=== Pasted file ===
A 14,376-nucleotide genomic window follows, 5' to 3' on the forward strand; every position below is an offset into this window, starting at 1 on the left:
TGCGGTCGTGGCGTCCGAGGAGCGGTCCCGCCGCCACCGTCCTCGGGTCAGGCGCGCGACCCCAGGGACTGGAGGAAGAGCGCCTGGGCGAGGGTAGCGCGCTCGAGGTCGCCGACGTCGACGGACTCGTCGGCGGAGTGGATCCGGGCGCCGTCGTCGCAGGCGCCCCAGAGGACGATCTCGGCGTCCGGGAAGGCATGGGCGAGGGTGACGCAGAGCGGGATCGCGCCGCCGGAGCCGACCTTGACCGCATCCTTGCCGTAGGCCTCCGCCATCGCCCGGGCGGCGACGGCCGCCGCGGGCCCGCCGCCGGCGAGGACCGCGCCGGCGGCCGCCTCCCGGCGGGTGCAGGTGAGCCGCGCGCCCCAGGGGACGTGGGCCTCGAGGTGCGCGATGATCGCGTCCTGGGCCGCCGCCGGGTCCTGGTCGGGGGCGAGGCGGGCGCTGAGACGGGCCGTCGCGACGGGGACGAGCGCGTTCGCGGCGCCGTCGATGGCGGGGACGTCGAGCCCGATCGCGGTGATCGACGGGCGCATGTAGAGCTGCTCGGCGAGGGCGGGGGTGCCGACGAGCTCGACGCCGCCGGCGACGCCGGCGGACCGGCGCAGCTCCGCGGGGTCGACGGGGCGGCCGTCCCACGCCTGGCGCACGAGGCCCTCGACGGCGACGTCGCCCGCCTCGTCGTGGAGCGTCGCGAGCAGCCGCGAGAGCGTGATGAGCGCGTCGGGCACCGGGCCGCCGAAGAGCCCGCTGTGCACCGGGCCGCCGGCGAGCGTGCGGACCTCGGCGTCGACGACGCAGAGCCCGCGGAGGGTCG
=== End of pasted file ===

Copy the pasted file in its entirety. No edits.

A 14,376-nucleotide genomic window follows, 5' to 3' on the forward strand; every position below is an offset into this window, starting at 1 on the left:
TGCGGTCGTGGCGTCCGAGGAGCGGTCCCGCCGCCACCGTCCTCGGGTCAGGCGCGCGACCCCAGGGACTGGAGGAAGAGCGCCTGGGCGAGGGTAGCGCGCTCGAGGTCGCCGACGTCGACGGACTCGTCGGCGGAGTGGATCCGGGCGCCGTCGTCGCAGGCGCCCCAGAGGACGATCTCGGCGTCCGGGAAGGCATGGGCGAGGGTGACGCAGAGCGGGATCGCGCCGCCGGAGCCGACCTTGACCGCATCCTTGCCGTAGGCCTCCGCCATCGCCCGGGCGGCGACGGCCGCCGCGGGCCCGCCGCCGGCGAGGACCGCGCCGGCGGCCGCCTCCCGGCGGGTGCAGGTGAGCCGCGCGCCCCAGGGGACGTGGGCCTCGAGGTGCGCGATGATCGCGTCCTGGGCCGCCGCCGGGTCCTGGTCGGGGGCGAGGCGGGCGCTGAGACGGGCCGTCGCGACGGGGACGAGCGCGTTCGCGGCGCCGTCGATGGCGGGGACGTCGAGCCCGATCGCGGTGATCGACGGGCGCATGTAGAGCTGCTCGGCGAGGGCGGGGGTGCCGACGAGCTCGACGCCGCCGGCGACGCCGGCGGACCGGCGCAGCTCCGCGGGGTCGACGGGGCGGCCGTCCCACGCCTGGCGCACGAGGCCCTCGACGGCGACGTCGCCCGCCTCGTCGTGGAGCGTCGCGAGCAGCCGCGAGAGCGTGATGAGCGCGTCGGGCACCGGGCCGCCGAAGAGCCCGCTGTGCACCGGGCCGCCGGCGAGCGTGCGGACCTCGGCGTCGACGACGCAGAGCCCGCGGAGGGTCG